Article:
BREAKING: Minority government results will wait on tie vote in Vuntut Gwitchin

The Yukon Party and the Liberal Party currently have secured the same amount of seats

Yukonomist Keith Halliday
YUKONOMIST: The Neapolitan election

Do you remember those old bricks of Neapolitan ice cream from birthday… Continue reading

Chief Medical Officer of Health Dr. Brendan Hanley. (Crystal Schick/Yukon News)
Exposure notice issued for April 3 Air North flight

Yukon Chief Medical Officer of Health Dr. Brendan Hanley has issued another… Continue reading

Crystal Schick/Yukon News file
Runners in the Yukon Arctic Ultra marathon race down the Yukon River near the Marwell industrial area in Whitehorse on Feb. 3, 2019.
Cold-weather exercise hard on the lungs

Amy Kenny Special to the Yukon News It might make you feel… Continue reading

Whitehorse City Hall (Joel Krahn/Yukon News file)
This week at city hall

A look at issues discussed by Whitehorse city council at its April 6 meeting.

lwtters
Today’s Mailbox: Rent freezes and the youth vote

Dear Editor, I read the article regarding the recommendations by the Yukon… Continue reading

Point-in-Time homeless count planned this month

Volunteers will count those in shelters, short-term housing and without shelter in a 24-hour period.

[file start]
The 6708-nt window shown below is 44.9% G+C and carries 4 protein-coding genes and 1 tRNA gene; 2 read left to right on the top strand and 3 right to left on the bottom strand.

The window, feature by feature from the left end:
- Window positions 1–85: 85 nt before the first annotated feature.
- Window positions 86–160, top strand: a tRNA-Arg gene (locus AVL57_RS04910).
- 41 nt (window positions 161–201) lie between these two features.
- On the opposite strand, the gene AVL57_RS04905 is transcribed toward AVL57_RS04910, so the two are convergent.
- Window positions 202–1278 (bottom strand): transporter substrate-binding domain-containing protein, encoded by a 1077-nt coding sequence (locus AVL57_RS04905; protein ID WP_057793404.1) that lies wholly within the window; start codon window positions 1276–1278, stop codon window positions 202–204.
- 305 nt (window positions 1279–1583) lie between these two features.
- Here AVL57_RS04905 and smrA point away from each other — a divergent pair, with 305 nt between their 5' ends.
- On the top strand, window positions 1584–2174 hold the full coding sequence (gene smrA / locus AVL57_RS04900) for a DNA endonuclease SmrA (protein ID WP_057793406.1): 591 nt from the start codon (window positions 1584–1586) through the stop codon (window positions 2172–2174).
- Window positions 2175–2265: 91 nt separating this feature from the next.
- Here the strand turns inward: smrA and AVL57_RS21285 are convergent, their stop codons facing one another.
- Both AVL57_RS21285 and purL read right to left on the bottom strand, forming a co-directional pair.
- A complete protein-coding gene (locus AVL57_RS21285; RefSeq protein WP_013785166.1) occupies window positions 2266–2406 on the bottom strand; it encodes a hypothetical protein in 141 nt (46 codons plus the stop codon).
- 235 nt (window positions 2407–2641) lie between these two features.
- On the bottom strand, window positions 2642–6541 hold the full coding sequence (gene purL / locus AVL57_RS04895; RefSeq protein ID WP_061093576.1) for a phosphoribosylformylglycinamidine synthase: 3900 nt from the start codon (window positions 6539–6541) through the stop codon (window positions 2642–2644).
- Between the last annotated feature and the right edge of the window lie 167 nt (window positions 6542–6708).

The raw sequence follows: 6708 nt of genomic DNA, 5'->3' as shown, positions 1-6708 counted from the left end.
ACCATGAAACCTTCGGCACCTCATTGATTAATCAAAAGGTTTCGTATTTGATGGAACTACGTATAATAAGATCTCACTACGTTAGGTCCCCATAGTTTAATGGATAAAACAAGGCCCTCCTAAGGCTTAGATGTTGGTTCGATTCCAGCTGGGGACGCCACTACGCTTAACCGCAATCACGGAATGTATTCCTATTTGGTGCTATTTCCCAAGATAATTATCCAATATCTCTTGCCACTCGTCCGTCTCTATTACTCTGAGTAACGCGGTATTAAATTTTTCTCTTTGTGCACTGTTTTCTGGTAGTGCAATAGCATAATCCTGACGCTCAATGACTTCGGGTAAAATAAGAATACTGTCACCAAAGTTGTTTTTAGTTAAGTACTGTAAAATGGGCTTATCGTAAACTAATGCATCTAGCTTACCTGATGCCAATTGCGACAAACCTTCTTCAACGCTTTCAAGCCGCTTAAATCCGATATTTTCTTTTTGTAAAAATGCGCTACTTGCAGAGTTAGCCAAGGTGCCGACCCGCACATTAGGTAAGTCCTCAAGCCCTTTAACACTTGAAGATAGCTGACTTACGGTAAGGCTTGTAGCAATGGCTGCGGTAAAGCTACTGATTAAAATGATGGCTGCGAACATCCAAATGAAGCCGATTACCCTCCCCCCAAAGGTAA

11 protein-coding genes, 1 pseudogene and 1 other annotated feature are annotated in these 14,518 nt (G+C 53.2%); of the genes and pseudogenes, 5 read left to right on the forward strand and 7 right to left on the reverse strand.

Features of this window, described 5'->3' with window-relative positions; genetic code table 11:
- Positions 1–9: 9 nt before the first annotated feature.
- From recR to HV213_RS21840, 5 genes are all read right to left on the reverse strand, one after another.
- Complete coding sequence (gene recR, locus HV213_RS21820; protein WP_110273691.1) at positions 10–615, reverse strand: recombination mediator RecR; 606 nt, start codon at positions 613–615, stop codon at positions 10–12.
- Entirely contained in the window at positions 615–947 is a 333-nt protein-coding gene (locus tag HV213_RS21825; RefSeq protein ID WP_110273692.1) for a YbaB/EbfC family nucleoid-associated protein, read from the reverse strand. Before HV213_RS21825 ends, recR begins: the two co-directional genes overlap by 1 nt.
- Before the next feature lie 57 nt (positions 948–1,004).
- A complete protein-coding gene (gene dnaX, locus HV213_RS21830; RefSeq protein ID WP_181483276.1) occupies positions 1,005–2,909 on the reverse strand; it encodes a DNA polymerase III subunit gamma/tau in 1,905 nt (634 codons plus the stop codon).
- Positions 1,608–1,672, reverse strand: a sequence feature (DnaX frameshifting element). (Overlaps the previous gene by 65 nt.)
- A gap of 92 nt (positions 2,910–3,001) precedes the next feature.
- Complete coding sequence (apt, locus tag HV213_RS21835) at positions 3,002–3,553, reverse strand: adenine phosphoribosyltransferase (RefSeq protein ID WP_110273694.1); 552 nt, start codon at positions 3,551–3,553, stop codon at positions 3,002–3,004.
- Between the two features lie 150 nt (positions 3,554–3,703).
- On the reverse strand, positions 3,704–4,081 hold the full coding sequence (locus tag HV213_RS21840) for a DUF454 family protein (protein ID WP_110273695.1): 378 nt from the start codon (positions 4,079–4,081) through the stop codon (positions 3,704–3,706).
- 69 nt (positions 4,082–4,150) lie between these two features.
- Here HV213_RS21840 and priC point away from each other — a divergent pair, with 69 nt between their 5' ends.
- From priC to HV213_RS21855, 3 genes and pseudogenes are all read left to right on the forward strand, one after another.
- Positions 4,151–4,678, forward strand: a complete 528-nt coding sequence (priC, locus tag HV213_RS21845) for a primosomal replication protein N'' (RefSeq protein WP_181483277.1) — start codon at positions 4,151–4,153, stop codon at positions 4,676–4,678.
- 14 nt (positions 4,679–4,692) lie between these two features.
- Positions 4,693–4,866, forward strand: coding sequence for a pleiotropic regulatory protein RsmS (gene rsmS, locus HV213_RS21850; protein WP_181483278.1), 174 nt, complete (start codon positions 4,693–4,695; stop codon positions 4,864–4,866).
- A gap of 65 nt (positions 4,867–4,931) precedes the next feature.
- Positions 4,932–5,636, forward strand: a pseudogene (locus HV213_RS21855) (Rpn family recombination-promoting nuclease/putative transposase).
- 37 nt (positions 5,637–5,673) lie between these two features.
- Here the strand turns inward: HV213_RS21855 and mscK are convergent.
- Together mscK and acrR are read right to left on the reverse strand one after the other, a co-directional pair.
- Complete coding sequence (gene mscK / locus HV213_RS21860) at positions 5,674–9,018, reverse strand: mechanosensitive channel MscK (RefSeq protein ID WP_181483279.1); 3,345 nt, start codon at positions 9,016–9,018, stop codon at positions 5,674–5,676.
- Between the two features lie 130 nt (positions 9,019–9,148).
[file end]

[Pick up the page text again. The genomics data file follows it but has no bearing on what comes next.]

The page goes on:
The Yukon’s new ATIPP Act came into effect on April 1. Yukoners can submit ATIPP requests online or at the Legislative Assembly building. (Gabrielle Plonka/Yukon News file)
New ATIPP Act in effect as of April 1

The changes promise increased government transparency

A new conservancy in northern B.C. is adjacent to Mount Edziza Provincial Park. (Courtesy BC Parks)
Ice Mountain Lands near Telegraph Creek, B.C., granted conservancy protection

The conservancy is the first step in a multi-year Tahltan Stewardship Initiative

Yukon RCMP reported a child pornography-related arrest on April 1. (Phil McLachlan/Black Press file)
Whitehorse man arrested on child pornography charges

The 43-year-old was charged with possession of child pornography and making child pornography

Team Yukon athletes wave flags at the 2012 Arctic Winter Games opening ceremony in Whitehorse. The postponed 2022 event in Wood Buffalo, Alta., has been rescheduled for Jan. 29 to Feb. 4, 2023. (Justin Kennedy/Yukon News file)
New dates set for Arctic Winter Games

Wood Buffalo, Alta. will host event Jan. 29 to Feb. 4, 2023

Victoria Gold Corp. has contributed $1 million to the First Nation of Na-cho Nyak Dun after six months of production at the Eagle Gold Mine. (Submitted/Victoria Gold Corp.)
Victoria Gold contributes $1 million to First Nation of Na-cho Nyak Dun

Victoria Gold signed a Comprehensive Cooperation and Benefits Agreement in 2011

Most Read